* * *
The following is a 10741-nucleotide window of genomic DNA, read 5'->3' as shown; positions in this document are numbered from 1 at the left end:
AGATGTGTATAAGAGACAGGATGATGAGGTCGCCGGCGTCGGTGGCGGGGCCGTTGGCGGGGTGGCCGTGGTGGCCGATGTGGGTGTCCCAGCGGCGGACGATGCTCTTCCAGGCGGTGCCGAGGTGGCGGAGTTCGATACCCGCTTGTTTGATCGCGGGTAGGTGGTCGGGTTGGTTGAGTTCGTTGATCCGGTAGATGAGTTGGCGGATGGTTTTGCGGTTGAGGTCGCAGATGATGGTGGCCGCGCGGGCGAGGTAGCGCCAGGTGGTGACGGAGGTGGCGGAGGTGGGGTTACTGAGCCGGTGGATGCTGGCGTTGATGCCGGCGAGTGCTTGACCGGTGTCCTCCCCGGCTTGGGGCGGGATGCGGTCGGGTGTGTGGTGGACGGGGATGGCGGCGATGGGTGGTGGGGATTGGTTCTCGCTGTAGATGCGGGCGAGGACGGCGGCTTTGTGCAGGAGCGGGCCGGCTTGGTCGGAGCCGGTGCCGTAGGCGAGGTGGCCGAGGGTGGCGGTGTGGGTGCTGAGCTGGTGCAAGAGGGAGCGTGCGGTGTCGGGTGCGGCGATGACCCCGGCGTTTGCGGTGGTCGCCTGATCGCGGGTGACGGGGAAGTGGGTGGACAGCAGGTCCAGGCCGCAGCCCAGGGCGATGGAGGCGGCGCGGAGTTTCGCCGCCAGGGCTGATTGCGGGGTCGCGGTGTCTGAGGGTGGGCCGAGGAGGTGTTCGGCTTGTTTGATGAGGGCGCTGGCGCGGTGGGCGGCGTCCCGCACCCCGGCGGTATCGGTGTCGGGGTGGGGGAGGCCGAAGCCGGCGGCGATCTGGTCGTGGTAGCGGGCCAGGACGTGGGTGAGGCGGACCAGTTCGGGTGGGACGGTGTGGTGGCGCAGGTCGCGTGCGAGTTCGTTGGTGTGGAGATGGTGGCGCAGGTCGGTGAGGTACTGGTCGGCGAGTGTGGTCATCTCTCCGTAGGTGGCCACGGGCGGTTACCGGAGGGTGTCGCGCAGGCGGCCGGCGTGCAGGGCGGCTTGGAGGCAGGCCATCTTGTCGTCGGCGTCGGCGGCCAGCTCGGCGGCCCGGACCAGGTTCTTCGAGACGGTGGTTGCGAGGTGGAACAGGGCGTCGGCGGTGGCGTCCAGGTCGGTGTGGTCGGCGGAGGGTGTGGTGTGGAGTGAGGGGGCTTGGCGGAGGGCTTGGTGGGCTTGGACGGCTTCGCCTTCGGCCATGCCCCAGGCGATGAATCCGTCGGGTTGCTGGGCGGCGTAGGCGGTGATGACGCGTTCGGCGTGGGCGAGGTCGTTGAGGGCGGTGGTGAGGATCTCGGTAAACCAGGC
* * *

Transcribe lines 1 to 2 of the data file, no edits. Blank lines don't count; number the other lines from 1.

The following is a 10741-nucleotide window of genomic DNA, read 5'->3' as shown; positions in this document are numbered from 1 at the left end:
AGATGTGTATAAGAGACAGGATGATGAGGTCGCCGGCGTCGGTGGCGGGGCCGTTGGCGGGGTGGCCGTGGTGGCCGATGTGGGTGTCCCAGCGGCGGACGATGCTCTTCCAGGCGGTGCCGAGGTGGCGGAGTTCGATACCCGCTTGTTTGATCGCGGGTAGGTGGTCGGGTTGGTTGAGTTCGTTGATCCGGTAGATGAGTTGGCGGATGGTTTTGCGGTTGAGGTCGCAGATGATGGTGGCCGCGCGGGCGAGGTAGCGCCAGGTGGTGACGGAGGTGGCGGAGGTGGGGTTACTGAGCCGGTGGATGCTGGCGTTGATGCCGGCGAGTGCTTGACCGGTGTCCTCCCCGGCTTGGGGCGGGATGCGGTCGGGTGTGTGGTGGACGGGGATGGCGGCGATGGGTGGTGGGGATTGGTTCTCGCTGTAGATGCGGGCGAGGACGGCGGCTTTGTGCAGGAGCGGGCCGGCTTGGTCGGAGCCGGTGCCGTAGGCGAGGTGGCCGAGGGTGGCGGTGTGGGTGCTGAGCTGGTGCAAGAGGGAGCGTGCGGTGTCGGGTGCGGCGATGACCCCGGCGTTTGCGGTGGTCGCCTGATCGCGGGTGACGGGGAAGTGGGTGGACAGCAGGTCCAGGCCGCAGCCCAGGGCGATGGAGGCGGCGCGGAGTTTCGCCGCCAGGGCTGATTGCGGGGTCGCGGTGTCTGAGGGTGGGCCGAGGAGGTGTTCGGCTTGTTTGATGAGGGCGCTGGCGCGGTGGGCGGCGTCCCGCACCCCGGCGGTATCGGTGTCGGGGTGGGGGAGGCCGAAGCCGGCGGCGATCTGGTCGTGGTAGCGGGCCAGGACGTGGGTGAGGCGGACCAGTTCGGGTGGGACGGTGTGGTGGCGCAGGTCGCGTGCGAGTTCGTTGGTGTGGAGATGGTGGCGCAGGTCGGTGAGGTACTGGTCGGCGAGTGTGGTCATCTCTCCGTAGGTGGCCACGGGCGGTTACCGGAGGGTGTCGCGCAGGCGGCCGGCGTGCAGGGCGGCTTGGAGGCAGGCCATCTTGTCGTCGGCGTCGGCGGCCAGCTCGGCGGCCCGGACCAGGTTCTTCGAGACGGTGGTTGCGAGGTGGAACAGGGCGTCGGCGGTGGCGTCCAGGTCGGTGTGGTCGGCGGAGGGTGTGGTGTGGAGTGAGGGGGCTTGGCGGAGGGCTTGGTGGGCTTGGACGGCTTCGCCTTCGGCCATGCCCCAGGCGATGAATCCGTCGGGTTGCTGGGCGGCGTAGGCGGTGATGACGCGTTCGGCGTGGGCGAGGTCGTTGAGGGCGGTGGTGAGGATCTCGGTAAACCAGGC